Unions look for solidarity with Occupy Columbus protesters in labor-beleaguered Ohio
COLUMBUS – The Hell’s Angels of the 1960s infamously wore patches on their filthy vests embroidered with the inscription “1%-er,” a rebellious response to the American Motorcycle Association’s assertion that 99 percent of the nation’s bikers were respectable, law-abiding citizens. Now 1%-ers are vilified again, but instead of burly outlaws swinging motorcycle chains, they are wearing suits and bearing briefcases.
In Columbus, Ohio, around 200 protesters from a variety of backgrounds arrived Monday at the steps of the statehouse in an initial showing of solidarity with Occupy Wall Street, a movement that began quietly several weeks ago and has now spread across the country.
Last Wednesday, labor unions joined the fray, lending their support to the protesters in New York. The Service Employees International Union and the American Federation of Labor and Congress of Industrial Organizations both actively declared their support, helping provide medical services, food and other material support to the activists.
In Columbus, where the labor movement is fighting Senate Bill 5, a controversial law passed last year that severely curtails collective-bargaining rights and puts an end to binding arbitration, the young Occupy movement is a ripe platform for unions to gain solidarity with non-member residents. SB 5 was given a referendum (Issue 2) on the November ballot after union organizers mounted a massive petition drive, acquiring nearly a million signatures.
“To quote Dr. Martin Luther King, [Jr.], we are here to dramatize a shameful condition,” said Arthur Brehm, a senior at The Ohio State University at the protest, of his participation in the Occupy movement. “Basically, the idea is that there’s been injustice going on for a very long time. And I’m here because there’s a lot of people who want to be here now, to say that. There weren’t two, three months ago, but now there’s a lot of people talking about it.”
Brehm, who is not a union member, identified SB5 as an important element of the Occupy Columbus movement.
“It’s symptomatic of the same sort of anger [as in NYC], but our own particular anger here that we’re reacting to is S.B.5,” he said. “It’s illegal to do wildcat strikes now, which was the most powerful tool of the union,” he continued. “So, when you castrate the unions, and they don’t actually have any capabilities anymore, that’s when people think of them of these sort of antiquated institutions.”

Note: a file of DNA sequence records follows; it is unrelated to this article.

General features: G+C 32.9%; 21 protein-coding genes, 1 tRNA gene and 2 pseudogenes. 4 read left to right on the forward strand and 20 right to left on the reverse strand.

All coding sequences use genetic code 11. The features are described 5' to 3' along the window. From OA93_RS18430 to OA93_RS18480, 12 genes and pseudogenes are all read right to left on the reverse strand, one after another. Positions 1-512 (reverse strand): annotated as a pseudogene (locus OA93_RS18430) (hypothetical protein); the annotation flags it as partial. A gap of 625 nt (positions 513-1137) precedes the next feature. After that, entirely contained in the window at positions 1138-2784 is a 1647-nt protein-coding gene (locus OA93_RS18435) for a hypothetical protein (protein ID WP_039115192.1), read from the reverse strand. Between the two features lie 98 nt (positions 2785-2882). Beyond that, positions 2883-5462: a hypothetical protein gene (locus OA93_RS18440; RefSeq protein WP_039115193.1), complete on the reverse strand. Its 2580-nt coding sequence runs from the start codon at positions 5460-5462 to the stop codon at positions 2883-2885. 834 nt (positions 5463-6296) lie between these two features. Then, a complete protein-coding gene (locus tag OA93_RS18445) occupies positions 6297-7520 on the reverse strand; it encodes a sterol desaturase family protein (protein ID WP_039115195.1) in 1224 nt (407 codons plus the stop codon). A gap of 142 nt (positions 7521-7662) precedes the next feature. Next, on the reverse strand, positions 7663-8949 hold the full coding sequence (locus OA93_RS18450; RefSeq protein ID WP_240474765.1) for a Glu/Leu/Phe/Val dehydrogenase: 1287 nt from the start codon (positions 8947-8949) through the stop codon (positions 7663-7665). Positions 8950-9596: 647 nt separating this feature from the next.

Image has not been found. URL: http://images.americanindependent.com/protest-photo-1-e1318350104671-200x300.jpgOccupy Columbus (Photo by David S. Lewis)
Derek Lory, another non-union protester, shared his sentiments.
“There are people here that are in unions, and we are anticipating a number of unions joining with us,” he said. “This is Occupy Columbus, and [opposing] SB5 is definitely a part of what we are investing in this movement. The people’s voice are being muffled, and set aside for someone else’s financial gain.
“I’m not in a union, and I can’t speak for those people, but for those I know that are in unions, it would just be another bridge that they can’t cross, and too many people are already just barely getting by.”
Mark Stanisberry, a union member with the Communications Workers of America Local 4502, said while the Occupy Columbus movement was young, unions were already looking to lend it support — even as the message and methods are being drafted.
“Here, there are police officers who normally, if they saw us doing certain things, they would tell us to curtail our efforts,” he observed, gesturing at two officers standing calmly just outside the crowd. “But they’ve not been against us at all. They’re very supportive; they’re staying on the perimeter. In anti-war [protests] that I’ve seen, they come right in on their horses and start messing us up right away, but they’ve been very supportive out here.”
Ohio Governor John Kasich, who strongly supports SB5, drew the ire of many union members when he emphatically referred to a police officer that had lawfully ticketed him as “an idiot” in a speech to public union members. While similar union-reform laws passed in other states, such as Wisconsin and New Jersey, none of them included firefighter and police unions. Ohio’s SB5 provides no such exemption for public safety workers, making it extremely contentious across the spectrum of organized public employees. The law, if left on the books, will directly effect over 350,000 public workers in the state.
Stanisberry is optimistic, however.
“Right now, we’re just getting going here in Columbus. We’re open to start exploring what all kinds of occupations there can be,” he said, adding that a general assembly meeting would be held on Tuesday, October 11, to determine what path the Columbus movement would take.
When asked to speculate whether the Occupy movement could work, Stanisberry laughed.
“It’s working already!” he said. “It’s got people engaging in conversations that they haven’t had for a long time, especially some of these young folks. They’ve come out publicly and engaged themselves in a conversation about the future, or the economy, or what it is to be a young person moving into adulthood. I think just having these conversations started is what these actions are all about.
“We are already seeing the [dialogue in Washington] change within this dialogue that we are having out here on the street,” he continued. “We need to understand that this is a conversation that needs to be happening, and it’s happening in Columbus today.”